An embedded system is a small computer that lives within a larger structure that isn’t itself a computer. It is a bundle of computing hardware and software, designed for a specific function, that lives within a larger physical system. Rooted in a microprocessor or microcontroller, embedded systems are controlled by a real-time operating system, run on a limited amount of power and memory, and range widely in size and UI complexity. Embedded systems are all around us, existing within a vast array of consumer, industrial, medical, and military technologies.
An embedded Linux refers to a scenario where an embedded system runs on an operating system based on the Linux kernel. This Linux distribution will be specifically designed for an embedded system; it will have a smaller size than normal, possessing fewer features and less processing power. Such an instance of Linux can only run device-specific purpose-built applications.
Linux is flexible, low-cost and open source, and it has already been ported to custom-purpose microprocessors. Compared to proprietary embedded operating systems, Linux allows for multiple suppliers of software, development and support; it has a stable kernel; and it facilitates the ability to read, modify and redistribute the source code. Linux has many supported chip architectures, and so can run on devices as small as sockets and as large as mainframes. Linux enables a highly modular building-block approach to constructing a custom embeddable system, meaning added flexibility.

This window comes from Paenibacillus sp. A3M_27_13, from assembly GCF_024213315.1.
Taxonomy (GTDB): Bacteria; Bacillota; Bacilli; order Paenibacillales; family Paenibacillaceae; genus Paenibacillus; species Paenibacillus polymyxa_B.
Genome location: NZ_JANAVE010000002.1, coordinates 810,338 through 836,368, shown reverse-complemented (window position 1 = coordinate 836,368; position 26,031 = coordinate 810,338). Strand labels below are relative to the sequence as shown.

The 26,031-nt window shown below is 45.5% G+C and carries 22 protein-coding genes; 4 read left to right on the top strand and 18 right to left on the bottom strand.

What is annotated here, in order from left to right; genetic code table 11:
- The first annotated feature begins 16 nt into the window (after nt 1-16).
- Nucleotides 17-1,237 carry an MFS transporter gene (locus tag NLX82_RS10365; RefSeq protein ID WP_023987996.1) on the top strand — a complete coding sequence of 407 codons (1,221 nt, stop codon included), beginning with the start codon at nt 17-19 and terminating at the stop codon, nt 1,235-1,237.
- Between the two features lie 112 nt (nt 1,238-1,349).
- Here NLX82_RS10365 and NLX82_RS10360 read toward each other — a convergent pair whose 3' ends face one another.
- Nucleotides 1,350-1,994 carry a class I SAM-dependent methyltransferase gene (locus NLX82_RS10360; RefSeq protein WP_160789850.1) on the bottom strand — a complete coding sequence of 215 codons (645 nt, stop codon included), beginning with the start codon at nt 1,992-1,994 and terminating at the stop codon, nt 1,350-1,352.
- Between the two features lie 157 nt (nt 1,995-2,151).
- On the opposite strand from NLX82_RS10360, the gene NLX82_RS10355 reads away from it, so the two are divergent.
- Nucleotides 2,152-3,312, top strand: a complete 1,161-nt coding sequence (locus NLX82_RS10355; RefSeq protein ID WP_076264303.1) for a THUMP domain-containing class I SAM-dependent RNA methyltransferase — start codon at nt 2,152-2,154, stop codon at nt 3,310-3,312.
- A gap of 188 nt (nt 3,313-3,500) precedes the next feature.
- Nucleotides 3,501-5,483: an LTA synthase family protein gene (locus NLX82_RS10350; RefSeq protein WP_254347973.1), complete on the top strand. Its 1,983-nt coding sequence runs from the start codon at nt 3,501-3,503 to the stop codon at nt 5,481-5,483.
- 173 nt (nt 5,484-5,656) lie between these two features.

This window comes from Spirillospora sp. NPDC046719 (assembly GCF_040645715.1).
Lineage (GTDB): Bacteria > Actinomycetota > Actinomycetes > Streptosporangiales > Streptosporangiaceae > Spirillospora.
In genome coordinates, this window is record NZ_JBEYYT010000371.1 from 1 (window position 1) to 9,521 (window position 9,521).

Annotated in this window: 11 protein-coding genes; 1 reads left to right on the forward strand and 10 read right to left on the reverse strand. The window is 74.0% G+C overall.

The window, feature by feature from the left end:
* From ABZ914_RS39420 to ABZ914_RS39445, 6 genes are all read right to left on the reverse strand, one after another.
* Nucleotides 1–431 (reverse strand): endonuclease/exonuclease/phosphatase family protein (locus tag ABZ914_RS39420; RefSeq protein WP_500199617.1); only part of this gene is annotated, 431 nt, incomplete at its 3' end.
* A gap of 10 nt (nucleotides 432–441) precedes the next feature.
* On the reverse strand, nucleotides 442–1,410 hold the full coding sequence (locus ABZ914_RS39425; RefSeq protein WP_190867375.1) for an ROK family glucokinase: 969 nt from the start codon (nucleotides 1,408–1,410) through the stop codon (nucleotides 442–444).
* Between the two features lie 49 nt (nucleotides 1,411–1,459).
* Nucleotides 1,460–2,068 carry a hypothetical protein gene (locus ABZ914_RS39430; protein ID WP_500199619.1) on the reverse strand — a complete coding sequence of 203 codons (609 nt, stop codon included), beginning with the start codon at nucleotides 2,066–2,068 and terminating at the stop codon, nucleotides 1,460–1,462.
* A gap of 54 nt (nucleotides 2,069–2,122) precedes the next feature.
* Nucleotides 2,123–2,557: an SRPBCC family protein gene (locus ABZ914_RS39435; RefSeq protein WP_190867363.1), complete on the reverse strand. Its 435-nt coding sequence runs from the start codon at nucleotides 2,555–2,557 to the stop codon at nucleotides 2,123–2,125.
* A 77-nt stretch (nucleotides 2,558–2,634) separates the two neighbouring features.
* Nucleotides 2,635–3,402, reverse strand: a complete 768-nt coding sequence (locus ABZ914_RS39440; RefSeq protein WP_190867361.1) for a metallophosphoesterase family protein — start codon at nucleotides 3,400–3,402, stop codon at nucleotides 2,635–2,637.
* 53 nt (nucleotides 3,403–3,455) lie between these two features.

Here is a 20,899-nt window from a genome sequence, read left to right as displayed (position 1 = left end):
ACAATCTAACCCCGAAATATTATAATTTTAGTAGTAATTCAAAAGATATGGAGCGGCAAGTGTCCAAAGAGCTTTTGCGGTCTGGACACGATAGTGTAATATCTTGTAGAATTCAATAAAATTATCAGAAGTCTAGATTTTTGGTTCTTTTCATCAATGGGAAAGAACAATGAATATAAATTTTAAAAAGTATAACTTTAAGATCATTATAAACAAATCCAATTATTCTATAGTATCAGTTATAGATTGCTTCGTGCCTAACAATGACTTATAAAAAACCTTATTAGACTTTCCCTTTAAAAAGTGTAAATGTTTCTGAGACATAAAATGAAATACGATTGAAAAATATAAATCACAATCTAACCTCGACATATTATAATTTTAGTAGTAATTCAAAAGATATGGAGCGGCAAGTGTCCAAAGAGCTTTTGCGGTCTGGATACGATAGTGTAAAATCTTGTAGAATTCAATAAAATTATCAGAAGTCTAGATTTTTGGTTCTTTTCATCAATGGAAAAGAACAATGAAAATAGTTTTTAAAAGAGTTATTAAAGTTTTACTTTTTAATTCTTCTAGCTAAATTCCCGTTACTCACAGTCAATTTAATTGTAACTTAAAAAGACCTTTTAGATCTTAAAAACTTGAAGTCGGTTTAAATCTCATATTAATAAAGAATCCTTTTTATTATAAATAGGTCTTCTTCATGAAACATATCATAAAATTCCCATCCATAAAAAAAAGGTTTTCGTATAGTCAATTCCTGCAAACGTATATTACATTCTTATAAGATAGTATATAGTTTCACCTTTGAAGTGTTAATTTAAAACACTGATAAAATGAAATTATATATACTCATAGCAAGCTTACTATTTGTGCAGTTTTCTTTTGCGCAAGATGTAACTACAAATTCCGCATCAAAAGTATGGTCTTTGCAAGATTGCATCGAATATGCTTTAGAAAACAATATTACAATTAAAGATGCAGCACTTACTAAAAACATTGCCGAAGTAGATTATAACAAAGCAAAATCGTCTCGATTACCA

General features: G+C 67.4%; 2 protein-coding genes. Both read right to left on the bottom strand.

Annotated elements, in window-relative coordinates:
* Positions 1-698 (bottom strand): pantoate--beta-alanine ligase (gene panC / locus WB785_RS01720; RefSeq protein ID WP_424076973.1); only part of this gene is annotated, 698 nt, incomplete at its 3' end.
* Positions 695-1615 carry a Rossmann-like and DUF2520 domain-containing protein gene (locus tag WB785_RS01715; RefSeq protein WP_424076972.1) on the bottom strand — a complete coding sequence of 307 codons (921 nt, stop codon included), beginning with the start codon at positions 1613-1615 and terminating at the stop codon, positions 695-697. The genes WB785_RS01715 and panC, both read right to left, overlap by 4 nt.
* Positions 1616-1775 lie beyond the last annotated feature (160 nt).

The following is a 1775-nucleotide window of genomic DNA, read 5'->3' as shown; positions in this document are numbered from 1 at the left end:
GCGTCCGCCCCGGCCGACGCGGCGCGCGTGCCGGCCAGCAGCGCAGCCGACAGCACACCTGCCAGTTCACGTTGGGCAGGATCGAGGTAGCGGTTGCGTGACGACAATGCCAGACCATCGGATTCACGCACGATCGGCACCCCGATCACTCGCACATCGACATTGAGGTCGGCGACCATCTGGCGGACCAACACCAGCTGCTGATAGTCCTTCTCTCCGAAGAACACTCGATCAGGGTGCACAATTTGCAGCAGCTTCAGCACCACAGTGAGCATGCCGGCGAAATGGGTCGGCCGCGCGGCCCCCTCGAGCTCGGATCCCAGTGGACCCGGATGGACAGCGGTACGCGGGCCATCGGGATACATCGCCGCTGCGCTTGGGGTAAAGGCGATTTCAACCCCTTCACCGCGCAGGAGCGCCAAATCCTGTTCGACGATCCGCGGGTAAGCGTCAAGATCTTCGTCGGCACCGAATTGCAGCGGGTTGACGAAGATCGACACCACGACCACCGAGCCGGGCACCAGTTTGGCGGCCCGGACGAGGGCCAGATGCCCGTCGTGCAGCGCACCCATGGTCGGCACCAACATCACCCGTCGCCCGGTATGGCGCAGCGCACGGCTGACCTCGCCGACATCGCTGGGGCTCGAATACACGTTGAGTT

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For these reasons, Linux has become very popular within embedded systems such as smartphones and tablets, and smart TVs and routers. Perhaps the best example of an embedded Linux is Android, developed by Google. Android is based on a modified Linux kernel, and released under an open source license. Amongst the better-known other small footprint embedded Linux versions are:
- ETLinux. A complete Linux distribution designed to run on small industrial computers.
- LEM. A small (<8 MB) multi-user, networked Linux version that runs on 386s.
- LOAF. “Linux On A Floppy” distribution that runs on 386s.
- uClinux. Linux for systems without MMUs.
- uLinux. Tiny Linux distribution that runs on 386s.
- ThinLinux. A minimized Linux distribution for dedicated camera servers, X-10 controllers, MP3 players, and other embedded applications.